And don’t judge me for knowing every line of the movie word for word. Blame my mother. She watched The Big Chill at least twice a week when I was growing up. I can also tell you who sang Love will keep us together,* name who shot J.R,** tell you who Lenny and Squiggy were,*** and list the entire crew of the Love Boat.**** because of the woman. Plus, I cry every time Officer & a Gentleman or Terms of Endearment comes on. You know what though? I guess those aren’t really bad things. I mean, I sure don’t regret any of it anyway. Good times, mom. Good times. Speaking of Good Times; JJ Walker was Dy-No-Mite!

Now where was I? Oh, yea. So, instead of a “Wish List,” let’s all change the title to a “Do list” and start having less regrets. And you can regret not meeting your friends out for drinks last night because you were tired, just don’t regret losing touch with the same friends because you stopped meeting them- because you were always tired. Get it? Good.




*Captain & Tennille







**It was Sue Ellen’s sister, Kristen.






***The upstairs neighbors of Laverne and Shirley







*** Captain Stubbing, Doc, Isaac, Gopher, Julie, and Vicki Stubbing (who I am pretty sure, is in the top 5 for worst television characters of all-time****)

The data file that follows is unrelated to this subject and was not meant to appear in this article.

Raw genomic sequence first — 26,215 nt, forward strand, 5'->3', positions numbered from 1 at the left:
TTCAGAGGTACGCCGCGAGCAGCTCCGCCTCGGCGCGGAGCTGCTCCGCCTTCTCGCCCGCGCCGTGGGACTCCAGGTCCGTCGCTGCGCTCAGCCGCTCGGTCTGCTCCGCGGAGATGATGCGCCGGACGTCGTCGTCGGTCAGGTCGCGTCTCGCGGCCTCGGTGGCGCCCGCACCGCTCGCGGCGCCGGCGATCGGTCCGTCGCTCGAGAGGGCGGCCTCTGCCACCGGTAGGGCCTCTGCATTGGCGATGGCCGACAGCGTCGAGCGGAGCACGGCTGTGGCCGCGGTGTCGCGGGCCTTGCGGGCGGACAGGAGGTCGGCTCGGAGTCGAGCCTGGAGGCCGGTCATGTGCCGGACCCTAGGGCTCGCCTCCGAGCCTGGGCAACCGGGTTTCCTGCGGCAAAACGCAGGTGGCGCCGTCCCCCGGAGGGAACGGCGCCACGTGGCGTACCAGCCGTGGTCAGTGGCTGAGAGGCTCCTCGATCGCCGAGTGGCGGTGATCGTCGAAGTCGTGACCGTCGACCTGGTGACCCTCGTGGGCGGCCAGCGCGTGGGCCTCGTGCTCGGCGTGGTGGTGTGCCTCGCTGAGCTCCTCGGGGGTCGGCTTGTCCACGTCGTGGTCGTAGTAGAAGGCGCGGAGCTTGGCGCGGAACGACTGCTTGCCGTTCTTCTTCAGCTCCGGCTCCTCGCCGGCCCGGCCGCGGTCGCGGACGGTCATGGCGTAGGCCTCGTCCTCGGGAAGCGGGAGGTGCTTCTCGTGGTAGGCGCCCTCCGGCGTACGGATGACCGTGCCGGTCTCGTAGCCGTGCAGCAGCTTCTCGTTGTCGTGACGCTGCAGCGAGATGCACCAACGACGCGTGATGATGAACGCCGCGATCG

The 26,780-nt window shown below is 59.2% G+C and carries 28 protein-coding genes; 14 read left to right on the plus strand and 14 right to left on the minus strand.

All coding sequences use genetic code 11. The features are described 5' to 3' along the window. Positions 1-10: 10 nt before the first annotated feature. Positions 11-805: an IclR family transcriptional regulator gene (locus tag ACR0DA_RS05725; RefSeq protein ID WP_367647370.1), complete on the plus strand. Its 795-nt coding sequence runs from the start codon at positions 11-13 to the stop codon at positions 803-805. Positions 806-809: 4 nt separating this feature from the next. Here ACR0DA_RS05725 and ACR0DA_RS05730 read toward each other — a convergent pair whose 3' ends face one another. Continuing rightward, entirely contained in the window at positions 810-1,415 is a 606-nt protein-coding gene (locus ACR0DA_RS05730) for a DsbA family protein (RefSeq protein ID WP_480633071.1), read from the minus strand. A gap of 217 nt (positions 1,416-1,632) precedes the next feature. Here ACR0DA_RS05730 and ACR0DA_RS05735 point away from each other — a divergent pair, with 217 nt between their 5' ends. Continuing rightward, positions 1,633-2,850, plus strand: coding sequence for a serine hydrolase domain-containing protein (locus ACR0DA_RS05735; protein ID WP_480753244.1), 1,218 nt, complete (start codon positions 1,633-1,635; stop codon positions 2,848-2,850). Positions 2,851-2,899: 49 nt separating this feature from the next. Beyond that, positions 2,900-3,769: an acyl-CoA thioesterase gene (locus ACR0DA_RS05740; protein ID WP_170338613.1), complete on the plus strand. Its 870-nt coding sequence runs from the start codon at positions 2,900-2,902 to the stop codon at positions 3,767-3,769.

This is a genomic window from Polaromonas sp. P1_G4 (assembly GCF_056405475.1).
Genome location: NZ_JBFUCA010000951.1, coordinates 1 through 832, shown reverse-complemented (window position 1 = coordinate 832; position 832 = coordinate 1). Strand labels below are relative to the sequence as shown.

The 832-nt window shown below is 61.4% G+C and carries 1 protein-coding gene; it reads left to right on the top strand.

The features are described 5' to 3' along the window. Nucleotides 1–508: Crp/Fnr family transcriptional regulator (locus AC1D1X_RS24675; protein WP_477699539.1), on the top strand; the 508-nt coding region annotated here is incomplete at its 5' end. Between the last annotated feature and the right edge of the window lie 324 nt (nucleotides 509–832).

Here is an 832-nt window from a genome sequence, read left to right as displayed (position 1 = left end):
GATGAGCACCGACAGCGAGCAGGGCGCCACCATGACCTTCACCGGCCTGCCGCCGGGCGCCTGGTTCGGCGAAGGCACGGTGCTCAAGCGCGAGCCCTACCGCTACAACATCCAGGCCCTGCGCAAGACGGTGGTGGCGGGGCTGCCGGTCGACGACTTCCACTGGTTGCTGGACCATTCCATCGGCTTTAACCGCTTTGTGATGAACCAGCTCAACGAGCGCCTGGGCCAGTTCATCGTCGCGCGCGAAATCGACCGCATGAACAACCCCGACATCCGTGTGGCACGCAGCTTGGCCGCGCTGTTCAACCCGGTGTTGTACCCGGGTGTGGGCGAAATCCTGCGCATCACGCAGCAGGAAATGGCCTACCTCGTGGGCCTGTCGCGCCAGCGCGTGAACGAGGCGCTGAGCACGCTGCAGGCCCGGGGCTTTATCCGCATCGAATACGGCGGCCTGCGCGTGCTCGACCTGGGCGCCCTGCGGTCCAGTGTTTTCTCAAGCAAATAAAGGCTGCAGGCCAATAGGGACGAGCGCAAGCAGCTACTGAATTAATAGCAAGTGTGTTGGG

****Quick top 5 worst TV characters of all-time

  1. Scrappy-Doo
  2. Vicki on Love Boat
  3. Great Gazoo on The Flinstones
  4. Joanie Cunningham on Happy Days
  5. Jim Bullock on every show he was ever on. Personal Quote from Jim Bullock;  “I don’t mind playing anything as long as it’s work.” You don’t say? Gee, we didn’t notice. jim-j-bullock

This list may worry people about my TV viewing. And it should. Feel free to add to this list with more current and hip shows…

Published by Dave Mainelli

Small business owner, former International franchise business consultant, musician, father, husband, and writer. Served on the B.O.D. for Red Hen Press and Fine Lines Literary Magazine, an MFA in Writing from the University of Nebraska, and a teacher for Wayne State and Iowa Western. A short story collection, 'How To Be Lonely' due out January 2021.

3 thoughts on “Plus ça change…

  1. I will bring The Big Chill and Camelot over and we can watch again.The fun just never ends,does it? I’ve got a million of them!